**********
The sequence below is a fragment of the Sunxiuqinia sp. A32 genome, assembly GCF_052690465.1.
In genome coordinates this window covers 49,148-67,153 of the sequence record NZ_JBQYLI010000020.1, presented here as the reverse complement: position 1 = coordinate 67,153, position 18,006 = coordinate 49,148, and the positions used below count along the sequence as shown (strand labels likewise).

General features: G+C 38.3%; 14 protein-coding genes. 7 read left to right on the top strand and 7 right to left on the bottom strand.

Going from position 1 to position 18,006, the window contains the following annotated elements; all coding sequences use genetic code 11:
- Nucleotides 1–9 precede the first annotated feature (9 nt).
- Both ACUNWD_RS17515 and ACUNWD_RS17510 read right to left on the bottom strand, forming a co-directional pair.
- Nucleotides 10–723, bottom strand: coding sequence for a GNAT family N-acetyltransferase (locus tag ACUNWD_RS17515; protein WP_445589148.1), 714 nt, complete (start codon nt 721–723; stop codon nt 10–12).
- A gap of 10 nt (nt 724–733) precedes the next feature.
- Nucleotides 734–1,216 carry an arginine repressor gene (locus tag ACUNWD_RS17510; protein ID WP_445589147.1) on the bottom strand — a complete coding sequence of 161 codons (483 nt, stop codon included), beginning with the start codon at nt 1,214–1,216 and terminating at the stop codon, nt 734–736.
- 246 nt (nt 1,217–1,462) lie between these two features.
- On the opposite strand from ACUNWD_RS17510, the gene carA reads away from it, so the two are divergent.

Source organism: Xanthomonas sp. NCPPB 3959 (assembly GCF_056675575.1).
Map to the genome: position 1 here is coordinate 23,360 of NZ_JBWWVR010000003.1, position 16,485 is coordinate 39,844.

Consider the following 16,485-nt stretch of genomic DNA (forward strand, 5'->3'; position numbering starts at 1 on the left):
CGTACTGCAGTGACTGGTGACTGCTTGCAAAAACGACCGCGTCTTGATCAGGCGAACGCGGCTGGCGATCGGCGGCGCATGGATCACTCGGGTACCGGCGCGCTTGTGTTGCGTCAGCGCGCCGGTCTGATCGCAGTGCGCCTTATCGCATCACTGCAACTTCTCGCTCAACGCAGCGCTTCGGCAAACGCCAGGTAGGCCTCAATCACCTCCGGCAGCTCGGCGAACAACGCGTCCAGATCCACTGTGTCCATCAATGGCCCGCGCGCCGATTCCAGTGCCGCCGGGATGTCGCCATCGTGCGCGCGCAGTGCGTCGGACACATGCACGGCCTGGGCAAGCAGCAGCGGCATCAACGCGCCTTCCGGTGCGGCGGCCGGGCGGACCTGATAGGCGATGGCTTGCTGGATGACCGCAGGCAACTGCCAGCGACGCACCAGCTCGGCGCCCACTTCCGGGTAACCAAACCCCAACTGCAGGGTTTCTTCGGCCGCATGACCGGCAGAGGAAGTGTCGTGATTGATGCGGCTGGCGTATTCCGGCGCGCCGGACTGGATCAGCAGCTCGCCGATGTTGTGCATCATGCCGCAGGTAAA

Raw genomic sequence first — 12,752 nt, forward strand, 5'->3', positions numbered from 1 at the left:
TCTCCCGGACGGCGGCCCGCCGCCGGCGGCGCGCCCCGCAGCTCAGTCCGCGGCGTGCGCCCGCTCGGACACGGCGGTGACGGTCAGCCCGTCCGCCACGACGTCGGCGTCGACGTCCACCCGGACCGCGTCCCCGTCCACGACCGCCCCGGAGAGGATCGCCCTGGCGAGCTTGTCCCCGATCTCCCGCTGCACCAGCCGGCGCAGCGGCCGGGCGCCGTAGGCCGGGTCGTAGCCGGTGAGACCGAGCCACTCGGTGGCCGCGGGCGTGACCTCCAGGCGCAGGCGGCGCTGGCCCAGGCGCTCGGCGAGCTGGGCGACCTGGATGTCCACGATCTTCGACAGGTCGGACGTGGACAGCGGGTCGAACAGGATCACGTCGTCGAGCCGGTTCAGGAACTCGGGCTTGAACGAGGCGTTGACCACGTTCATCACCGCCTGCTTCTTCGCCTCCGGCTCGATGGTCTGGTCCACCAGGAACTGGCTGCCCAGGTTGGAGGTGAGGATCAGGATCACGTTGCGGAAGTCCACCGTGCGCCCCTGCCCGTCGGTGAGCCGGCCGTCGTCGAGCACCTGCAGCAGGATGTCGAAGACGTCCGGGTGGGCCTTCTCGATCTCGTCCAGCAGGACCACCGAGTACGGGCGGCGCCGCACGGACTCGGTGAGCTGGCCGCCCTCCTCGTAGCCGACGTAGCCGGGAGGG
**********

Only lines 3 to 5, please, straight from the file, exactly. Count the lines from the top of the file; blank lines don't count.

General features: G+C 38.3%; 14 protein-coding genes. 7 read left to right on the top strand and 7 right to left on the bottom strand.

Going from position 1 to position 18,006, the window contains the following annotated elements; all coding sequences use genetic code 11:
- Nucleotides 1–9 precede the first annotated feature (9 nt).